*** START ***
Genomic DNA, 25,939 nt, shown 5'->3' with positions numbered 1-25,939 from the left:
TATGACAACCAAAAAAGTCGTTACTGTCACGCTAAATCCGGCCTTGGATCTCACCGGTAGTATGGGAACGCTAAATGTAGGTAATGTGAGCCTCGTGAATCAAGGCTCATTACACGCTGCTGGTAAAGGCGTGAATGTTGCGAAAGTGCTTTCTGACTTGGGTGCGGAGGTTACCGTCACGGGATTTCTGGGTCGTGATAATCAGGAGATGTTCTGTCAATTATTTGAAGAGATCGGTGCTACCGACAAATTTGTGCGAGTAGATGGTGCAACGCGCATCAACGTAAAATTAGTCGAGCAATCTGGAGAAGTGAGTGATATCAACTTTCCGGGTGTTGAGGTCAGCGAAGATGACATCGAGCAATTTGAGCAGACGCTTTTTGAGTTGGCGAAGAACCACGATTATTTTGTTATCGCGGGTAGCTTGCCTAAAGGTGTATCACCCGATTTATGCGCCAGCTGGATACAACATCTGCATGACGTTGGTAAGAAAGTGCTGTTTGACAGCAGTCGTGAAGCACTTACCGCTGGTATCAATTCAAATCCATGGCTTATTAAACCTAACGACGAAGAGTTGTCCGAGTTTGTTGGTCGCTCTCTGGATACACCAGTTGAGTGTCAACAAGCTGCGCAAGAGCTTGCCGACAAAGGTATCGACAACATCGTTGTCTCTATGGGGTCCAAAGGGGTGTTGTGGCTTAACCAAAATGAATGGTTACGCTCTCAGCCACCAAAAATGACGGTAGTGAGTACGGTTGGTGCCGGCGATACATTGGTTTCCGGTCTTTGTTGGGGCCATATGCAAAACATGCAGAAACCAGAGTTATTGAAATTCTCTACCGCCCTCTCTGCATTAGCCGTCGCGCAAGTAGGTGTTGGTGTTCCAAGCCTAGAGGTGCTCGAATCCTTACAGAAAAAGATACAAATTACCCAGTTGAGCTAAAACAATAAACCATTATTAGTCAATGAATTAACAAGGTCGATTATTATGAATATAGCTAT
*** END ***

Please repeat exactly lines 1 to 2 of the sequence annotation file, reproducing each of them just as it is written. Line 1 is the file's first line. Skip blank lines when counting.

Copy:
Genomic DNA, 25,939 nt, shown 5'->3' with positions numbered 1-25,939 from the left:
TATGACAACCAAAAAAGTCGTTACTGTCACGCTAAATCCGGCCTTGGATCTCACCGGTAGTATGGGAACGCTAAATGTAGGTAATGTGAGCCTCGTGAATCAAGGCTCATTACACGCTGCTGGTAAAGGCGTGAATGTTGCGAAAGTGCTTTCTGACTTGGGTGCGGAGGTTACCGTCACGGGATTTCTGGGTCGTGATAATCAGGAGATGTTCTGTCAATTATTTGAAGAGATCGGTGCTACCGACAAATTTGTGCGAGTAGATGGTGCAACGCGCATCAACGTAAAATTAGTCGAGCAATCTGGAGAAGTGAGTGATATCAACTTTCCGGGTGTTGAGGTCAGCGAAGATGACATCGAGCAATTTGAGCAGACGCTTTTTGAGTTGGCGAAGAACCACGATTATTTTGTTATCGCGGGTAGCTTGCCTAAAGGTGTATCACCCGATTTATGCGCCAGCTGGATACAACATCTGCATGACGTTGGTAAGAAAGTGCTGTTTGACAGCAGTCGTGAAGCACTTACCGCTGGTATCAATTCAAATCCATGGCTTATTAAACCTAACGACGAAGAGTTGTCCGAGTTTGTTGGTCGCTCTCTGGATACACCAGTTGAGTGTCAACAAGCTGCGCAAGAGCTTGCCGACAAAGGTATCGACAACATCGTTGTCTCTATGGGGTCCAAAGGGGTGTTGTGGCTTAACCAAAATGAATGGTTACGCTCTCAGCCACCAAAAATGACGGTAGTGAGTACGGTTGGTGCCGGCGATACATTGGTTTCCGGTCTTTGTTGGGGCCATATGCAAAACATGCAGAAACCAGAGTTATTGAAATTCTCTACCGCCCTCTCTGCATTAGCCGTCGCGCAAGTAGGTGTTGGTGTTCCAAGCCTAGAGGTGCTCGAATCCTTACAGAAAAAGATACAAATTACCCAGTTGAGCTAAAACAATAAACCATTATTAGTCAATGAATTAACAAGGTCGATTATTATGAATATAGCTAT